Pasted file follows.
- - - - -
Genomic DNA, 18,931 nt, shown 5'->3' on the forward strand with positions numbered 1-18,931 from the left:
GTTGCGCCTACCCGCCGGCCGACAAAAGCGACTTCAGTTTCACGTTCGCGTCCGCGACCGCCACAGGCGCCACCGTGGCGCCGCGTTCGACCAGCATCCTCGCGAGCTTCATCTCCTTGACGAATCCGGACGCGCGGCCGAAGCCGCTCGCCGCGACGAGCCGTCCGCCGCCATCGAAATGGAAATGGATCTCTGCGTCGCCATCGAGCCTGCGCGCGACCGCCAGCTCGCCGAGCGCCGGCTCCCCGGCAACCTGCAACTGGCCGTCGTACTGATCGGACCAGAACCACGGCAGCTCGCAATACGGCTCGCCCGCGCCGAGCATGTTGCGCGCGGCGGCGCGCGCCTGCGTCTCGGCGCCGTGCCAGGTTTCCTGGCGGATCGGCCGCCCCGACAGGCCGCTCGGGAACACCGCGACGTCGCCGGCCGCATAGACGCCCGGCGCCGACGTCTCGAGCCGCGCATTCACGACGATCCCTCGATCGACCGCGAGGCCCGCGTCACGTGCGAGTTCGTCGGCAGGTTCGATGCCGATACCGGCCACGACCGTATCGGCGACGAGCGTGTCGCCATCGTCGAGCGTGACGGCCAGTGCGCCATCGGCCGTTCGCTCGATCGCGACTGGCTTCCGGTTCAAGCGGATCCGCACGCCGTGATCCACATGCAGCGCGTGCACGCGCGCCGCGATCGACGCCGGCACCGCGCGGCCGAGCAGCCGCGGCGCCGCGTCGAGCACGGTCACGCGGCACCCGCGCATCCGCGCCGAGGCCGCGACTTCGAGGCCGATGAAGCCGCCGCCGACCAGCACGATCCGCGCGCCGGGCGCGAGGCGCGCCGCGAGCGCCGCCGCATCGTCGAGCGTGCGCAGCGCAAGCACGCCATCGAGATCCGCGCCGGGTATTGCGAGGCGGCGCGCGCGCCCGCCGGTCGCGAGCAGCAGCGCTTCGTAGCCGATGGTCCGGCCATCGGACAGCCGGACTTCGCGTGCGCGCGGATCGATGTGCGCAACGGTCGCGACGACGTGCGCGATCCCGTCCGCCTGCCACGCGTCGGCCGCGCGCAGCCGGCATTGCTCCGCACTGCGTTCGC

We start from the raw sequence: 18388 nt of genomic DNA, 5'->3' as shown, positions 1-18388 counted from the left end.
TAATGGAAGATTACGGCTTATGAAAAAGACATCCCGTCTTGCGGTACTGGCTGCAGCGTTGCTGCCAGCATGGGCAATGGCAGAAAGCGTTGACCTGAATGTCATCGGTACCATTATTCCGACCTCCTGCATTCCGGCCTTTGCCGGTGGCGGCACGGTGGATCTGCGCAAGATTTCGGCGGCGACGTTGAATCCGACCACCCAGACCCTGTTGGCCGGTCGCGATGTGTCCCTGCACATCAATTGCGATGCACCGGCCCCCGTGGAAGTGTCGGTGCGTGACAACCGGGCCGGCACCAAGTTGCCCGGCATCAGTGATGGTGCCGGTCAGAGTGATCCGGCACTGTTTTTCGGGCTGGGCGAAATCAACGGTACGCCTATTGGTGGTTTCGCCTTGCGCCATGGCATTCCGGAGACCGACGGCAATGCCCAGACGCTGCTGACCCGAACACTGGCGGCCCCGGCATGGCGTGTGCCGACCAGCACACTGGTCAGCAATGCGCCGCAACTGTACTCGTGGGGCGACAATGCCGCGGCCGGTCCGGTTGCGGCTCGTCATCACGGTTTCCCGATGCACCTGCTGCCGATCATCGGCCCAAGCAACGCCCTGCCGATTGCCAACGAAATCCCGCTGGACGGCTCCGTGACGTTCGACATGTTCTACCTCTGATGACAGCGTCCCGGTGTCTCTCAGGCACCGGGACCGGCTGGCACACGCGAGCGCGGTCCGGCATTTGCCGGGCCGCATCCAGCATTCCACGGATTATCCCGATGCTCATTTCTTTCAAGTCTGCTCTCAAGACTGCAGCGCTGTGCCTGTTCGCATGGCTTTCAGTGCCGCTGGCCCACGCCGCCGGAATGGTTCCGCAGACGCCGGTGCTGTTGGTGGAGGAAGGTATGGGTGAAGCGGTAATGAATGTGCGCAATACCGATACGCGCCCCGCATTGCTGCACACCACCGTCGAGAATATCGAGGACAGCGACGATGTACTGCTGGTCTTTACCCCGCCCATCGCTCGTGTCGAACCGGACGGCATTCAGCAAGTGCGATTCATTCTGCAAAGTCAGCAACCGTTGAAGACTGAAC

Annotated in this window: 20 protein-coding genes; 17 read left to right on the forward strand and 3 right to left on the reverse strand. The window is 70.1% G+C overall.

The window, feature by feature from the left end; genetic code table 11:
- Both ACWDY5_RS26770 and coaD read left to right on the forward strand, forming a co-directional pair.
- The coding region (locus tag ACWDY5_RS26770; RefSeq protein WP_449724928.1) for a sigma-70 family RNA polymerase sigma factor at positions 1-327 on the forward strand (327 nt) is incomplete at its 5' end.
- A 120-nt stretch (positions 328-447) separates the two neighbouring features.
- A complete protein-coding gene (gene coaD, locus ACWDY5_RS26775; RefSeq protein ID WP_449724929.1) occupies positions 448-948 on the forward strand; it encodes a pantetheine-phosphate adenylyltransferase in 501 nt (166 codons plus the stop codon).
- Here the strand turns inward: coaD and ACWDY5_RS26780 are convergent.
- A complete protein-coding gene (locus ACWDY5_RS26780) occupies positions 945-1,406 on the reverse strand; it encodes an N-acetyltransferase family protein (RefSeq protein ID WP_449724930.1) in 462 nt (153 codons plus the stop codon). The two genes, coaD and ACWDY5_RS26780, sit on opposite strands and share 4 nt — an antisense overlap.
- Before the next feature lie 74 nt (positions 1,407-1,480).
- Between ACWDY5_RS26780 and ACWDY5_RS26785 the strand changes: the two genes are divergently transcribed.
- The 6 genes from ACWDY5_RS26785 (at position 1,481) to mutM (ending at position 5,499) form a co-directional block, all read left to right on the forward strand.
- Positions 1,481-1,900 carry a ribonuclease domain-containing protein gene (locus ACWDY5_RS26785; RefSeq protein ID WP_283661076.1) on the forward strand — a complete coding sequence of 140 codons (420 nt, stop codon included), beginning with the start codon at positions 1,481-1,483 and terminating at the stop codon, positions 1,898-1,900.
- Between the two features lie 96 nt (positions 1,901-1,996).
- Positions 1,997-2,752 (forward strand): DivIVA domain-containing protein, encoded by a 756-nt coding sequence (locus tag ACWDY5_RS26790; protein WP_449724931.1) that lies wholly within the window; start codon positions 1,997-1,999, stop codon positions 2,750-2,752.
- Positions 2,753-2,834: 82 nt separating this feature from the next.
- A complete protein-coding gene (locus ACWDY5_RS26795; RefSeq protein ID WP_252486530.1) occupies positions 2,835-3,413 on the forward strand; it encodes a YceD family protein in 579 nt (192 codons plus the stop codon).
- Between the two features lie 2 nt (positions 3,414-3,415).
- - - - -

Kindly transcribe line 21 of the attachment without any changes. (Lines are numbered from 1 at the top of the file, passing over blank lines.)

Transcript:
- Between the two features lie 2 nt (positions 3,414-3,415).